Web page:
Further to last year’s end of support for Windows XP, consumers are now facing the final months of another Microsoft product support cycle. Extended support for Windows Server 2003 ends on 14th July 2015 and, despite Microsoft first announcing this line in the sand back in April 2013, many organisations are yet to formulate a clear migration plan away from this server platform.
The extent of the problem varies according to the reports you read but the common consensus is that millions will miss the deadline. As with the end of support for XP, it seems the potential security risks associated with running unsupported software are not enough to deter significant numbers of businesses from continuing to run a product that has been replaced several times over. In the case of Windows Server 2003, there have been two major updates (2008 and 2012) and three minor updates, since it was first released onto the market in April 2003.
[themecolor]What does ‘end of support’ mean for Windows Server 2003?[/themecolor]
After 14th July 2015, Microsoft will no longer be issuing any updates or patches for Windows Server 2003, which will lead to a progressively less stable and less secure infrastructure for any business that continues to use this operating system after that date.
But for most organisations, this deadline is about more than just an out-of-date network operating system. Given the age of the solution, it is likely most servers running Windows Server 2003 will have other business-critical applications installed that have also past their own supported life cycles. This further complicates the delivery of on-going support to organisations who fail to upgrade and compounds any regulatory compliance issues.
The major concerns, which face organisations who continue to run Windows Server 2003 after 14th July 2014 deadline, include:
- No more updates – there will be no more updates to fix bugs, address performance issues and patch security vulnerabilities. So whilst 37 critical updates were released for Windows Server 2003/R2 in 2013, any critical issues will remain unfixed after the July deadline, leaving servers open to malicious attack and data theft.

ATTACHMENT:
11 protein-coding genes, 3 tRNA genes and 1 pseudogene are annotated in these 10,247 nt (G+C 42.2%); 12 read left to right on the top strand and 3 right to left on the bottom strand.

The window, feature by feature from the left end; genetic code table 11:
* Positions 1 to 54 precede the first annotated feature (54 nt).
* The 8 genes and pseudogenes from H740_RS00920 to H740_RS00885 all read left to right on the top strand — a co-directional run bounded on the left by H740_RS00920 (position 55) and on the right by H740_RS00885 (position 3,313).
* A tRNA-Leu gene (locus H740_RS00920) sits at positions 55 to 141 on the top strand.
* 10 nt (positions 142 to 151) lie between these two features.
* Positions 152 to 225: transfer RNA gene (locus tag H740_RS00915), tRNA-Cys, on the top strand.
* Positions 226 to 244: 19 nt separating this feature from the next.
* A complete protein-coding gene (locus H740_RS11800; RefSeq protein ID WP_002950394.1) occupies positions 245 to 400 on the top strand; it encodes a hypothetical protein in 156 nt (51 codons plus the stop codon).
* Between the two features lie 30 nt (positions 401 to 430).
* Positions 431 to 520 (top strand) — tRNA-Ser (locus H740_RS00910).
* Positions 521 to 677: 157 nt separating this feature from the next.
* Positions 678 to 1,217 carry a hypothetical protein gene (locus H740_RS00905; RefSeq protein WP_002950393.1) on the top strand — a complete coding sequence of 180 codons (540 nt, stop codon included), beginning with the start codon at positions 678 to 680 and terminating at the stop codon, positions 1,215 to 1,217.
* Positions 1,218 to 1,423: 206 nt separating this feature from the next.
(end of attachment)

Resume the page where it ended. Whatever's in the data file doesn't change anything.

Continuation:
- Non-compliance – regulated industries generally require organisations to operate on supported IT platforms, so companies that continue to use Windows Server 2003 risk falling foul of industry wide compliance standards. This also applies to organisations handling regulated data such as healthcare and payment card industry (PCI) data. In these situations, non-compliance could result in fines, loss of business or maybe both.
- Software and hardware compatibility – new software applications and hardware devices are not being built with Windows Server 2003 in mind, so companies will soon begin to experience software and hardware compatibility issues, if they have not already. There is a good chance that your organisation will not be able to run the latest instances of key business application software or communicate using the latest devices if it continues to run Windows Server 2003 beyond July 2015.
- Increased support costs – operating legacy servers is expensive. Protecting an unsupported Windows Server 2003 platform, may require new intrusion detection systems, advanced firewalls and network segmentation, all of which come at a cost. Add to this the investment required to maintain ageing hardware and it is clear that the cost of ownership of Windows Server 2003 is likely to rise.
So, do not delay. With just weeks to go until Microsoft withdraws support for this product, any businesses still running Windows Server 2003 should contact our support team as a matter of urgency to discuss migration options.